Wednesday, 19 November 2008

Once again Russian questions will not be answered

A few days ago there was speculation that the trial of the three men charged with the murder of the Russian journalist Anna Politkovskaya would be open to the public and the press. Delighted and thrilled, for a minute I could not believe what I read. Was there justice in Russia after all? Could everyone finally see and hear what has really happened to the Douma critic when she was shot on October 7 2006 in the lobby of her Moscow apartment building?

It was naive to think that. It would have been too good to be true. Today a Russian judge announced the trial of the three suspects will now be closed to the public. When the trial opened on Monday the judge had said it would be open, but Judge Yevgeny Zubov reversed his decision on Wednesday, saying jurors had refused to enter the courtroom in the presence of the media. Does that mean jurors decide how transparent a court hearing is and not a law or a lawmaker? Mrs Anna Politkovskaya’s family criticised the judge's decision: "Of course we do not like the closed trial. There is nothing wrong with having journalists there," Ms Politkovskya's son Ilya said. "I am very disappointed. I think this trial should have been open, not only because all trials should be, but because she was a public figure and the public should know the circumstances of her killing," said Karinna Moskalenko, a lawyer for Ms Politkovskaya's family (BBC). Mrs Politkovskaya was the 13th journalist to be killed in a contract-style killing in Russia during Vladimir Putin's period as president, according to the US-based Committee to Protect Journalists (CNN).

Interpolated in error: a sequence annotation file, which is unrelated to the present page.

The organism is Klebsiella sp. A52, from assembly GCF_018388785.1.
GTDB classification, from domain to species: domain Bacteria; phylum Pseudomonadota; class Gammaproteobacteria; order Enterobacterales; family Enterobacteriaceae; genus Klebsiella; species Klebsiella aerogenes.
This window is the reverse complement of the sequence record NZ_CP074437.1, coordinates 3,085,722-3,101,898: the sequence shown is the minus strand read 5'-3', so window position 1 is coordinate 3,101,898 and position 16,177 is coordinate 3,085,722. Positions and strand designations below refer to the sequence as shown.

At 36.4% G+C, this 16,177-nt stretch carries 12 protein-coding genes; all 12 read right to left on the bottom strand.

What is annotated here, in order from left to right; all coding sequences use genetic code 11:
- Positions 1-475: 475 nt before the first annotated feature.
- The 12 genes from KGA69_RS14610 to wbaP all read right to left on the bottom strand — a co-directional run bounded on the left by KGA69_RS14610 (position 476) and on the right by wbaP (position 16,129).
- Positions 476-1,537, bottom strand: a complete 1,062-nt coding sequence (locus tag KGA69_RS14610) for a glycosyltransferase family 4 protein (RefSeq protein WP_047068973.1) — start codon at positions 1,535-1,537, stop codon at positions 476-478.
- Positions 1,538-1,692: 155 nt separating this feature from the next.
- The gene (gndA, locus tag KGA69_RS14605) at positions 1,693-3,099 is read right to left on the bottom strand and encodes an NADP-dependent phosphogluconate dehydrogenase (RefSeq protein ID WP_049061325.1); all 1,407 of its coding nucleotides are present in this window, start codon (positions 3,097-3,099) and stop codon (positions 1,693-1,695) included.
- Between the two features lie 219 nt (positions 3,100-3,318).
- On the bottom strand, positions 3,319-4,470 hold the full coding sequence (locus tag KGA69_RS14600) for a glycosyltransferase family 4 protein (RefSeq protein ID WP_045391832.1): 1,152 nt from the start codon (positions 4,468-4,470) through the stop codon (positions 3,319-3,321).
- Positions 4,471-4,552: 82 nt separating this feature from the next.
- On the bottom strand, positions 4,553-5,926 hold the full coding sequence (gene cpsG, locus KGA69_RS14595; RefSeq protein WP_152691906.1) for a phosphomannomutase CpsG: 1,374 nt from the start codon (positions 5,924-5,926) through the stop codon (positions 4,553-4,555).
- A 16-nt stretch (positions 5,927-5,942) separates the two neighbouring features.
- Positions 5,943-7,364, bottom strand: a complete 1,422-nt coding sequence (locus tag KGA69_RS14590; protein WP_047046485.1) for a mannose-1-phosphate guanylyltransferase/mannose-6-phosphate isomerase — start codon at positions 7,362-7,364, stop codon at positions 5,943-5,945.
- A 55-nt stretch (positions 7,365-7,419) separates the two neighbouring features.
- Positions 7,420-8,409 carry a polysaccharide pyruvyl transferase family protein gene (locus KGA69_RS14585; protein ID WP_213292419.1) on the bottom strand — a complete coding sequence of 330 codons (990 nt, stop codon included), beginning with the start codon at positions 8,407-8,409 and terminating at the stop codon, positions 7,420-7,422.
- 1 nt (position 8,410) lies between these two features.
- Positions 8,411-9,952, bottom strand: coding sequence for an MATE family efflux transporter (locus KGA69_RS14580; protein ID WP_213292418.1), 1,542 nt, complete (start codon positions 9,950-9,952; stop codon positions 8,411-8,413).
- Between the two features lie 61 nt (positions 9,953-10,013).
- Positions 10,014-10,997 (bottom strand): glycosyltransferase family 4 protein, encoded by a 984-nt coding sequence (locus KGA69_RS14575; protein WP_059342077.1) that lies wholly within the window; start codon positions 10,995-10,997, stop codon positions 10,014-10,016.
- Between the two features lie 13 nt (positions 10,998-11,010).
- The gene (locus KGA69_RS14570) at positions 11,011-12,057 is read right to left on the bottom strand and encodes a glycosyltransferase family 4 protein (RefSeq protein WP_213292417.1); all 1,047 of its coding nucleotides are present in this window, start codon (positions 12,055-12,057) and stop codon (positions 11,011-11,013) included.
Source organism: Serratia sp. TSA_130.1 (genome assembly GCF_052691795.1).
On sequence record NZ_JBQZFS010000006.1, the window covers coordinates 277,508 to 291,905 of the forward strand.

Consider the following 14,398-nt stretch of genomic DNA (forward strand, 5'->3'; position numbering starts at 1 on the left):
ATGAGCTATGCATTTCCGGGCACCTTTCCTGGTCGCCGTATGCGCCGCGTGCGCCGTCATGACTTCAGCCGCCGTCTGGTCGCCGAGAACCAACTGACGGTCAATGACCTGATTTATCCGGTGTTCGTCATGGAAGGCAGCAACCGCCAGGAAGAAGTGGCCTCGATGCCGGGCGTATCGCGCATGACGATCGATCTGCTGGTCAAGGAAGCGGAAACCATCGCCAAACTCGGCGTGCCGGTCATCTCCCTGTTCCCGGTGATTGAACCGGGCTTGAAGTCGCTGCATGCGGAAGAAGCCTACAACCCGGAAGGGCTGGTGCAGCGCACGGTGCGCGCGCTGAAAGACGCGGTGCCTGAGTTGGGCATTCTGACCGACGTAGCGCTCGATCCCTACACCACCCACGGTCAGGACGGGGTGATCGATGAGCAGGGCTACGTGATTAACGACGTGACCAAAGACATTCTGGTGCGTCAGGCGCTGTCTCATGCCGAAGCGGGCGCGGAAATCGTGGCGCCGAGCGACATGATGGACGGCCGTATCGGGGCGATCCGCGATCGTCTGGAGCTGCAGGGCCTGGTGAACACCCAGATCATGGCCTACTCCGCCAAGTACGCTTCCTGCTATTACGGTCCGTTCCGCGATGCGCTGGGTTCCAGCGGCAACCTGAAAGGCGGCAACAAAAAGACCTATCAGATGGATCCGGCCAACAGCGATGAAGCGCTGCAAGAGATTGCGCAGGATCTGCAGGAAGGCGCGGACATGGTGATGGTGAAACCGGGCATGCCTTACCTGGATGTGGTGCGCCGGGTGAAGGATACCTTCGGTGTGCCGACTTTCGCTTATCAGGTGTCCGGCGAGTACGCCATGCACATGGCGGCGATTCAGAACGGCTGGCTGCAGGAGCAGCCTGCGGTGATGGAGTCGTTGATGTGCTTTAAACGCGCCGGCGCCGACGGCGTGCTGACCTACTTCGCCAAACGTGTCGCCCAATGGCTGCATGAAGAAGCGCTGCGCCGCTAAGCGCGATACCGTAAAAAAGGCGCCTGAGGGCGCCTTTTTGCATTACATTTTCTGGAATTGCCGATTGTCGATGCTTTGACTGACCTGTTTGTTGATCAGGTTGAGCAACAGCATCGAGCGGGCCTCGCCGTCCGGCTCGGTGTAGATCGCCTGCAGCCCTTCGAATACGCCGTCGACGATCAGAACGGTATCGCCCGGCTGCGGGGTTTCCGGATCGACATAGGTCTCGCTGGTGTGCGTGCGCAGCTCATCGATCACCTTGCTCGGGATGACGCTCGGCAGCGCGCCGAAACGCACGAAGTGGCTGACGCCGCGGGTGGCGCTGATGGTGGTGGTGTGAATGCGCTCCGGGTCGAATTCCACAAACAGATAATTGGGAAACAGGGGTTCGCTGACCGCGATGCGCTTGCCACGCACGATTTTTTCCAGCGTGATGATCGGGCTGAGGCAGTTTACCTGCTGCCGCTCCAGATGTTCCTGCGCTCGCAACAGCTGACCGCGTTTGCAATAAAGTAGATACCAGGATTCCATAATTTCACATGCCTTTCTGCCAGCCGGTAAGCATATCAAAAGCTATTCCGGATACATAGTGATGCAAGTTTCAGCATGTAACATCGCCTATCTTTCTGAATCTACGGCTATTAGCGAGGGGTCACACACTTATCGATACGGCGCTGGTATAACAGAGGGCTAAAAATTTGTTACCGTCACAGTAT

The three men who went on trial on Monday are former policeman Sergey Khadzhikurbanov and two Chechen brothers, Dzhabrail and Ibragim Makhmudov. It is expected the rest of the trial will be secretive and that there won’t be too many legal and public checks and balances. A court spokesman said ‘he could not specify exactly what charges the men were facing. After a verdict will be reached this will be made public.’ Isn’t that a bit too late? Another man, a former KGB officer, also appeared before the military court. Pavel Ryaguzov is charged with abuse of power and extortion.

Meanwhile, journalists and western diplomats say Rustam Makhmudov - who is believed to have been the actual murderer - and the person or persons who ordered Mr Politkovskaya's killing remain at large. The Moscow based reporter Grigory Pasko asked openly "How can you say the investigation is complete if you have neither the killer nor the person who ordered it in the dock?"
(Sources: BBC Europe News website, CNN Archive, Intern. version, Reuters, Adfero, DirectNews)